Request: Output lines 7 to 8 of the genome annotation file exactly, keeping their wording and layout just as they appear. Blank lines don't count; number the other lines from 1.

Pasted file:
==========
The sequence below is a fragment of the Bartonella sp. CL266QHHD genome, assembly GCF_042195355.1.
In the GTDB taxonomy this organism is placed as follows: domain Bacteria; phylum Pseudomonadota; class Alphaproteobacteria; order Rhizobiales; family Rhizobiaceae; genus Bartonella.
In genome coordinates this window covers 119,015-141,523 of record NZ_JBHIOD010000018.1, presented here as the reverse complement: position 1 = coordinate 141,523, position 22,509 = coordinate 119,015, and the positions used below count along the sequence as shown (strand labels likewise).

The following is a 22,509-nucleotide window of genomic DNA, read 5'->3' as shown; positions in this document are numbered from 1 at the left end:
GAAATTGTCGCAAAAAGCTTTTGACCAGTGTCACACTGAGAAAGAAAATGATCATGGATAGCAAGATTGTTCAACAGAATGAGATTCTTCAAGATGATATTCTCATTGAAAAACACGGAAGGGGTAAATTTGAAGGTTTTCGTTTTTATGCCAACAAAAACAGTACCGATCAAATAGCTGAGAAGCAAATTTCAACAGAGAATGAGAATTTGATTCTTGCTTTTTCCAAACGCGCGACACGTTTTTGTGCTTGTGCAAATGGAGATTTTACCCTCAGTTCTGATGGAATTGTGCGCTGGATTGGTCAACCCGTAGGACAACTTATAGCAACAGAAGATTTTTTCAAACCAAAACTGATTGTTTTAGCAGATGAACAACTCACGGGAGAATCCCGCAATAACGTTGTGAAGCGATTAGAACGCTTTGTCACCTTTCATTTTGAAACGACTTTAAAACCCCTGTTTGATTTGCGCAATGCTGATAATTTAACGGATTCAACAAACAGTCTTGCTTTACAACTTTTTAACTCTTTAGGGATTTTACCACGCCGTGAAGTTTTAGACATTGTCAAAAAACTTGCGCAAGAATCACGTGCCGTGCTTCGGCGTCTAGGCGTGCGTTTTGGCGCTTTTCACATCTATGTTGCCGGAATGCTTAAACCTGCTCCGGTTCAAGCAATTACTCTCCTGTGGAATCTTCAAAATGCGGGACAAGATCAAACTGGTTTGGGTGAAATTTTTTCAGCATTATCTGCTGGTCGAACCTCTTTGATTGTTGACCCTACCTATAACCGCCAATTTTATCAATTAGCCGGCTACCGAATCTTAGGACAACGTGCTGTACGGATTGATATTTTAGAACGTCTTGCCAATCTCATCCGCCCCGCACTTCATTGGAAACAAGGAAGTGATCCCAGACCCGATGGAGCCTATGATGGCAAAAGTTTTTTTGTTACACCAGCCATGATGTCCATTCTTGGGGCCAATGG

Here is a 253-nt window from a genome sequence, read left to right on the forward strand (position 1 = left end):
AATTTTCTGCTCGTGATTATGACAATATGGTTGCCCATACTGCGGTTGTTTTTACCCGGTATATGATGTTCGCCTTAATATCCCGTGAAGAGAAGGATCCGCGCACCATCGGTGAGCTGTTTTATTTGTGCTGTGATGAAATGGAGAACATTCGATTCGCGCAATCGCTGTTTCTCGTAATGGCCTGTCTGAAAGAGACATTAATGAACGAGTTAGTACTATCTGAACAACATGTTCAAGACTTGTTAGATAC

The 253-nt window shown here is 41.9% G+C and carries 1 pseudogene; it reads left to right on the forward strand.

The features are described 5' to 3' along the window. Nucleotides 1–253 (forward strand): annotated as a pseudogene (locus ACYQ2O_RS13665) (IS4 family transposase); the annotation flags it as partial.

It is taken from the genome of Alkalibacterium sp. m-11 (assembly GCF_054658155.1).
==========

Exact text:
AATTTTCTGCTCGTGATTATGACAATATGGTTGCCCATACTGCGGTTGTTTTTACCCGGTATATGATGTTCGCCTTAATATCCCGTGAAGAGAAGGATCCGCGCACCATCGGTGAGCTGTTTTATTTGTGCTGTGATGAAATGGAGAACATTCGATTCGCGCAATCGCTGTTTCTCGTAATGGCCTGTCTGAAAGAGACATTAATGAACGAGTTAGTACTATCTGAACAACATGTTCAAGACTTGTTAGATAC

The 253-nt window shown here is 41.9% G+C and carries 1 pseudogene; it reads left to right on the forward strand.